Thanks for writing this——–one of my current clients just came back from A-Fest (anyone know about that) and of-course while there, met a woman who promised she could heal her childhood trauma in 6 months (12 sessions) for an outrageous amount of money (did I mention this coach was a HS drop-out——no college, only online coach training)——-my client, who had to borrow the money from her wedding account, signed up! Her first homework assignment? To read a book titled, “Money Loves Me”————-Hummm, not sure I see the connection between healing from sexual trauma and money. It all just feels so shady and I am disgusted to even been seen in the same profession.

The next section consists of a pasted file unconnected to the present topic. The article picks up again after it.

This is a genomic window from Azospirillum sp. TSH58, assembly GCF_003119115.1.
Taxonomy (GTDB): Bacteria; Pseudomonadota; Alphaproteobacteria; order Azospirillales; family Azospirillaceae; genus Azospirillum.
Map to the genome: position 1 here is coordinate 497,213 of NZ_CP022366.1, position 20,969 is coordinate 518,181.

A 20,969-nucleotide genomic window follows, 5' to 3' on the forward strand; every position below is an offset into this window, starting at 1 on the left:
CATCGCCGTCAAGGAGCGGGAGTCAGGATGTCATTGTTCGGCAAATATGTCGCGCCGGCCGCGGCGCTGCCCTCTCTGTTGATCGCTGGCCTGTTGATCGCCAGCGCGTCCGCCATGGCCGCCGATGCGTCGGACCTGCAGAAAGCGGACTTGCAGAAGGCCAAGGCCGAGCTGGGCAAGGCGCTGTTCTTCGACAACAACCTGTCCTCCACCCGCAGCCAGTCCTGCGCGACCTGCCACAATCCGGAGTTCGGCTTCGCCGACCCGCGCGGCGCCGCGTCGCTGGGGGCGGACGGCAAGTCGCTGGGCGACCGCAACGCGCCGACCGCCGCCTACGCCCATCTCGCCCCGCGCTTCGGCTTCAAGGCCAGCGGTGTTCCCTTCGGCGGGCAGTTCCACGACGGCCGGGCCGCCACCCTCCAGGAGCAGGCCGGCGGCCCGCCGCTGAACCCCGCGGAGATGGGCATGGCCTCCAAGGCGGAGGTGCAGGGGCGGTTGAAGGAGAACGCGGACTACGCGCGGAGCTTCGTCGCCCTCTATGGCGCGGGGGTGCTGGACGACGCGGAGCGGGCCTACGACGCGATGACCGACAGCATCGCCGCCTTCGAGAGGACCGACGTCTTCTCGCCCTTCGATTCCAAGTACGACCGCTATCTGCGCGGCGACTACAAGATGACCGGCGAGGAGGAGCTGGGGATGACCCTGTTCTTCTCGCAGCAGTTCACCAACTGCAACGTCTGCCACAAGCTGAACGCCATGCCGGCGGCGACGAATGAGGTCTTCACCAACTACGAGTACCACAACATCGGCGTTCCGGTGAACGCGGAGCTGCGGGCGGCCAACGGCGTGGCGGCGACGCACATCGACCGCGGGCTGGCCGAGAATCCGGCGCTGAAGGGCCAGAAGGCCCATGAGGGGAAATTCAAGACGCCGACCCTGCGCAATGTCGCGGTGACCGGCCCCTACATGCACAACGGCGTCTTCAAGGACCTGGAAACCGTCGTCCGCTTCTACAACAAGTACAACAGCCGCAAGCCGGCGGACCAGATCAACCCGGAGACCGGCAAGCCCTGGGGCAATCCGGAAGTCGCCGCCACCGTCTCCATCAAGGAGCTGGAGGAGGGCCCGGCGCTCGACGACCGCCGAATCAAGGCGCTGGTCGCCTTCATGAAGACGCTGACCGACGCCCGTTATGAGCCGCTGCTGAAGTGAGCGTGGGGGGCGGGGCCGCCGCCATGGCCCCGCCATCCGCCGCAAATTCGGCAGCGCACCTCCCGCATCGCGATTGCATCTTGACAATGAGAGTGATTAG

I appreciate reading everyone’s posts as this is exactly the comradery that I needed. I’m not opposed to charging high rates, in fact I have corporate clients that pay handsomely, but I am opposed to taking advantage of people. For awhile I thought that I was crazy.

    Reply